It’s certainly not uncommon for college undergrads to change their majors throughout their four plus years on campus. In some cases, like that of Poole College of Management alum Alexis Pyle, a change of schools may even be in order.
Pyle, who grew up in Florida and moved to North Carolina her junior year of high school, started her college journey at Appalachian State University for her first-year, and then transferred to UNC Wilmington for her second.
While she was an international business major at UNCW, she discovered supply chain management as an introductory business course.
She was immediately hooked.
“I was able to see all the different ways I could be a good supply chain professional,” Pyle says. “This was an area where I could combine my creative thinking and analytical skills to solve problems, and then also combine it with my passion for sustainability. I really wanted to be able to do something that could make a positive impact on the world.”
Not long thereafter, Pyle started exploring opportunities for supply chain degrees. “As I was researching, the program at NC State really stood out. That’s really what drove me to pursue my degree there,” she says.
Pyle made the move to Raleigh in 2019 and started taking courses as a business administration major with a concentration in supply chain management.
She graduated in spring 2021 and now works as an associate commodity buyer for the Volvo Group — an experience she feels is undoubtedly a byproduct of her student experience.
In fact, Pyle recently took some time to discuss how exactly she believes NC State played a role in getting her to where she is today:
What did you like most about the supply chain program at NC State?
Pyle: What I liked most was the real-world applications — especially since I was taught by professors with multiple years of supply chain experience. They were able to give us real-world examples and cases that helped us prepare for what we’d see in our careers. I love the fact that it wasn’t so textbook-heavy, and rather what we’re going to see in the real world.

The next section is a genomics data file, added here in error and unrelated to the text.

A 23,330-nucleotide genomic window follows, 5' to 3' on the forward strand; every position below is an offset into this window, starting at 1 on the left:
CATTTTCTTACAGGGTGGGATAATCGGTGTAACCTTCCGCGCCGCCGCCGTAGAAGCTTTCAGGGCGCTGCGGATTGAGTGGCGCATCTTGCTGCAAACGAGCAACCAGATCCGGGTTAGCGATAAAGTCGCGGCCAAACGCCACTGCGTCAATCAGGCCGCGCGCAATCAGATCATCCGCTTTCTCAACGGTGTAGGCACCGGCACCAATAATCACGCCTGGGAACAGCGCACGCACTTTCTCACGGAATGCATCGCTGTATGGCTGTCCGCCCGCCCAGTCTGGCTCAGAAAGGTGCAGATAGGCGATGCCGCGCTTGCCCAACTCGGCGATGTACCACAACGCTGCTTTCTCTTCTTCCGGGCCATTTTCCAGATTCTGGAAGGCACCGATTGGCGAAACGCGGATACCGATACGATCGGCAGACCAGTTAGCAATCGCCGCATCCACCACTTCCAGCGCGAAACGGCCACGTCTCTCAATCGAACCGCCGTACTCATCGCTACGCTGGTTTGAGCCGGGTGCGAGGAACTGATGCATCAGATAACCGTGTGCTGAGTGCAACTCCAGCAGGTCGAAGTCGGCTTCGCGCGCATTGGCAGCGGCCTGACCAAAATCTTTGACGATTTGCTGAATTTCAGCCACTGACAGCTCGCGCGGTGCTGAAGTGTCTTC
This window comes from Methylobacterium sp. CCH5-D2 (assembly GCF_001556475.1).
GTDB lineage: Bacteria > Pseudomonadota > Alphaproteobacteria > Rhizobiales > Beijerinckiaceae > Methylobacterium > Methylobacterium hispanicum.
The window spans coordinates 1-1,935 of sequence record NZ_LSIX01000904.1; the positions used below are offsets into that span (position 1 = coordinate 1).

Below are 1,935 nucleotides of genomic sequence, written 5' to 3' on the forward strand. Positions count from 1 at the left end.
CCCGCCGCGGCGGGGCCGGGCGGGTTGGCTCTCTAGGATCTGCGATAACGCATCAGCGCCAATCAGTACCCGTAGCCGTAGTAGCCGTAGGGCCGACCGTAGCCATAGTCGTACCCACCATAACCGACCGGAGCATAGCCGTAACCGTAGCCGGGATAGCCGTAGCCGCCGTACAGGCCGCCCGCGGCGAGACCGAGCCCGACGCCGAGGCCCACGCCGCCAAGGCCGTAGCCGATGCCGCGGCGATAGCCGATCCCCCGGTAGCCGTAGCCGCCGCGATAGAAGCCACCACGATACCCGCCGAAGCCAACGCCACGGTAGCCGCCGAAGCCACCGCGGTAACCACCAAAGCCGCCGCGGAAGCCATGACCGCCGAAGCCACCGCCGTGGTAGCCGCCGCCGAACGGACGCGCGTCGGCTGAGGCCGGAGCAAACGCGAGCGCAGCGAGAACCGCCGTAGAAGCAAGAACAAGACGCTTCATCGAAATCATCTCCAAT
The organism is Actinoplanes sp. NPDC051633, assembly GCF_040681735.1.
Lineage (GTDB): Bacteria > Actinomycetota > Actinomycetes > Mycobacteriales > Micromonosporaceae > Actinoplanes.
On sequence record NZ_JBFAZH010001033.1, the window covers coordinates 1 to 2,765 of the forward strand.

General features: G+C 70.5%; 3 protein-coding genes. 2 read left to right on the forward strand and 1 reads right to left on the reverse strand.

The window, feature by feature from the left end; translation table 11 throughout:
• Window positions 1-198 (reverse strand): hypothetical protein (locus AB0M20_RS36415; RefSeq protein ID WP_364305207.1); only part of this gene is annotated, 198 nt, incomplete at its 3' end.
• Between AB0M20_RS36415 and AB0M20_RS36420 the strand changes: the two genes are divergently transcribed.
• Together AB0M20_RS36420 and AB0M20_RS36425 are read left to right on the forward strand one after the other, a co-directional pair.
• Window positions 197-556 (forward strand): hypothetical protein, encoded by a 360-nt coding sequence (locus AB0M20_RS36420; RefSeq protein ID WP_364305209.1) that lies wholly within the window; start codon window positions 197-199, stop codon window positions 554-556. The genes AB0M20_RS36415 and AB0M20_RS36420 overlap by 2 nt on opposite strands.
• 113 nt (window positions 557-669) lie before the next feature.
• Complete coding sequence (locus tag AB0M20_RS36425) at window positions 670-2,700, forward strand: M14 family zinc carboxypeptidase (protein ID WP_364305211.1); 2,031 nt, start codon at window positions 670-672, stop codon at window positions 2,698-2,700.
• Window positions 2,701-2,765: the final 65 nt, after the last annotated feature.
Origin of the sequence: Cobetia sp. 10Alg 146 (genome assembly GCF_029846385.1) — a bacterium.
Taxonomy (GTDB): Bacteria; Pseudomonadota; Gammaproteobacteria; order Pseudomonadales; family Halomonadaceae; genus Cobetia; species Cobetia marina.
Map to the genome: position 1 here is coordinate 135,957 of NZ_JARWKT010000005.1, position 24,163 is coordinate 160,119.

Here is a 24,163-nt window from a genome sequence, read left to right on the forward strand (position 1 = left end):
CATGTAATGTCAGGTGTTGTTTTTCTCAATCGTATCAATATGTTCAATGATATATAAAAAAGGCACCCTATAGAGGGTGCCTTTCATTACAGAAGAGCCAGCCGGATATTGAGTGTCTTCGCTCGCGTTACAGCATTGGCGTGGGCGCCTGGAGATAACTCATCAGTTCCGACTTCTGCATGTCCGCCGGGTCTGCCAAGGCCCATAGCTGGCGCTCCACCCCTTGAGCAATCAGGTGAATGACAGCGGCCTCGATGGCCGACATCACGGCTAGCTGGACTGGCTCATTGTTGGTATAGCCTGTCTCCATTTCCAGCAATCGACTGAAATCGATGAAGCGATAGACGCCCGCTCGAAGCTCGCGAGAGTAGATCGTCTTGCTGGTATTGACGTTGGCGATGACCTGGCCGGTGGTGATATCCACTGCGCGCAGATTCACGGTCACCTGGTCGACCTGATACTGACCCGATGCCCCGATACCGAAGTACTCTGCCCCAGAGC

My purchasing class in particular has been very applicable to my current role. A big part of my job now is negotiating, and in class we did a big mock negotiation with fake contracts and everything. That really helped me understand how negotiations are run and how that part of the business works, which was great.
Can you describe your practicum project experience?
Pyle: I had the opportunity to work with Eaton Corporation, a multinational original equipment manufacturer (OEM), for my project. Our objective was to evaluate Eaton’s current suppliers, as well as potential new suppliers, and recommend suppliers that could drive cost savings. We had to work with Eaton to determine what the most important metrics and criteria were to properly assess the supplier capabilities.
We focused our research on the direct material suppliers and used the NC State business library and databases to collect the information. Then we developed and applied a quantifiable ranking system to rank and recommend the suppliers. In the end, we ended up recommending 36 suppliers in three different categories of spend.
Shortly after we provided our recommendations, Eaton sent out a global RFQ, and out of the nine suppliers included in it, we had recommended four of them. It was really awesome to hear that Eaton valued our work enough to include some of the suppliers we had recommended.
Eaton later shared with us that approximately $440k of quoted savings from their RFQ was provided from suppliers we had identified, which they said gave them the leverage to either switch to lower cost suppliers or negotiate better prices with existing ones.
“It was a pleasure to work with Alexis and her team. Her research skills, procurement aptitude, and tenacity helped us identify previously unknown suppliers to improve competition in our supply base. Her team’s work is a great example of the value the SCRC provides to its partner companies.” — Adam Hardie, Category Manager, Eaton
I saw myself change a lot from when I first started the practicum and when we finished. I think that had a lot to do with our advisor, John Zapko. His feedback was so important for my development throughout the process, and he had such important insights for any questions we had about supply chain or business in general.
Do you have any advice for incoming or current students?
Pyle: Get involved. That’s so important. Join clubs that interest you, no matter what it is.
Also, make sure you take the time to build networks with your peers, because your peers are going to be your future colleagues.
But most importantly, attend a career fair. I got hired on the spot as an intern at a career fair. Not only can you get a job, but it can help you practice and learn how to speak professionally, and really helps you narrow down the type of company you want to work for.
This post was originally published in Supply Chain Resource Cooperative.
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